Student Learning 1.1Maintain high expectations for all students through creative and effective instructional delivery, rigorous learning outcomes and a focus on eliminating opportunity and achievement gaps 1.2Foster student acquisition of 21st century skills 1.3Provide quality, diverse programming that maximizes choice and provides students with a personalized, well-rounded education 1.4Focus on responsible citizenship by developing and recognizing character traits of integrity, ethics, empathy and service and a strong appreciation for all people and cultures Efficient Use of Resources 2.1Demonstrate fiscal responsibility through efficiency and mission-driven priorities 2.2Attract and retain highly qualified staff and focus on strengthening the capacity of all employees 2.3Provide students and staff with high quality, safe and productive learning environments 2.4Maximize community connections to strengthen, support and promote our educational mission
In Plano ISD:
- We build meaningful and positive relationships with all stakeholders anchored in respect, compassion and trust and fueled by the mission of student success.
- We make intentional collaboration and teamwork the cornerstone of our organizational culture.
- We value and utilize multiple sources of data to provide purposeful feedback to students and to improve instructional design and delivery.
- We embrace high expectations and mutual accountability for staff and students supported by an unwavering belief in student potential.
- We will be a dynamic learning organization committed to continual reflection and innovation with a focus on improving the programs and practices that serve our students.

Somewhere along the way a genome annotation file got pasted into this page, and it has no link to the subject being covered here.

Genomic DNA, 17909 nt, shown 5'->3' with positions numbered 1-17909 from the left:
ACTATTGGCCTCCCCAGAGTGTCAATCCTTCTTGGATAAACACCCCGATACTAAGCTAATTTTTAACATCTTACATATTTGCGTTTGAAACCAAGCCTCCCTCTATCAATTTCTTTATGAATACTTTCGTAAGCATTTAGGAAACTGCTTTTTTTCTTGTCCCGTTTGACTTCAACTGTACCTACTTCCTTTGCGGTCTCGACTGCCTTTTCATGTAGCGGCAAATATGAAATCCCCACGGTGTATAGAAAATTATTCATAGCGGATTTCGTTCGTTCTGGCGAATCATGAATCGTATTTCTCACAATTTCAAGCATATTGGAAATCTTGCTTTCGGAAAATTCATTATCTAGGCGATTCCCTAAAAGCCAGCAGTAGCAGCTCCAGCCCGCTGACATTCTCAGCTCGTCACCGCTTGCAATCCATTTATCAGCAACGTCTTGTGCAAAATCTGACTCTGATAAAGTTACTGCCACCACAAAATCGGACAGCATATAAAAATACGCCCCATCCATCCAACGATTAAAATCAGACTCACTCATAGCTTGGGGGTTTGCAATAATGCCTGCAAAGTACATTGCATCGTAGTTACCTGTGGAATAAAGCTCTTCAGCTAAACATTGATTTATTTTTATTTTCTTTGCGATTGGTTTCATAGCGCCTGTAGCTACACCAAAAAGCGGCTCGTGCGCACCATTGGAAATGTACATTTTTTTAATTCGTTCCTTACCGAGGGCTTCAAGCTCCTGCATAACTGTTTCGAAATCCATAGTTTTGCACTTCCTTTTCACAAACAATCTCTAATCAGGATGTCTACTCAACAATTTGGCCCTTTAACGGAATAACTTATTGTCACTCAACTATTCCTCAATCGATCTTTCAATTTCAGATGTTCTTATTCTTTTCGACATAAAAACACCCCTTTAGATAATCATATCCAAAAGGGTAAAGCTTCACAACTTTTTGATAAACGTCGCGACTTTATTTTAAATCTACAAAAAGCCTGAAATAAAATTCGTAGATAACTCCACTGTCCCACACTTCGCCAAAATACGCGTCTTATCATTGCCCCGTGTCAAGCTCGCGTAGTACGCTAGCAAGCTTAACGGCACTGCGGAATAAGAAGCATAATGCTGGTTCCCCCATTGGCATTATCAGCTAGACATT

- We cultivate strong, shared leadership throughout our organization providing universal responsibility for a high-performing culture.
- We have a zero tolerance for destructive negativism.
- We constantly connect people to the nobility of our mission.
Our innovative, reflective spirit and ongoing pursuit of excellence is captured in a continuous improvement cycle that is the same for a person, school, department or district.
Continuous Improvement Cycle
These are not perfunctory. They aren't meant to decorate walls. When we plan, budget, evaluate programs and hire people, we do it through the lens of these Expectations and Beliefs. As I shared last week, it takes special people to thrive in a culture where everyone reflects constantly and learns with and from each other. Fortunately for our community, we have a lot of them. We will continue recruiting and focusing on providing you with an organizational culture that supports, grows, values and appreciates your commitment to making a difference for the children we serve.
Have a great Spring Break. I hope it is both happy and restful. As always, thank you for all that you do to help Plano ISD be a great place for children to grow and learn.
Dr. Brian T. Binggeli
Superintendent of SchoolsSuperintendent's Update | March 4, 2016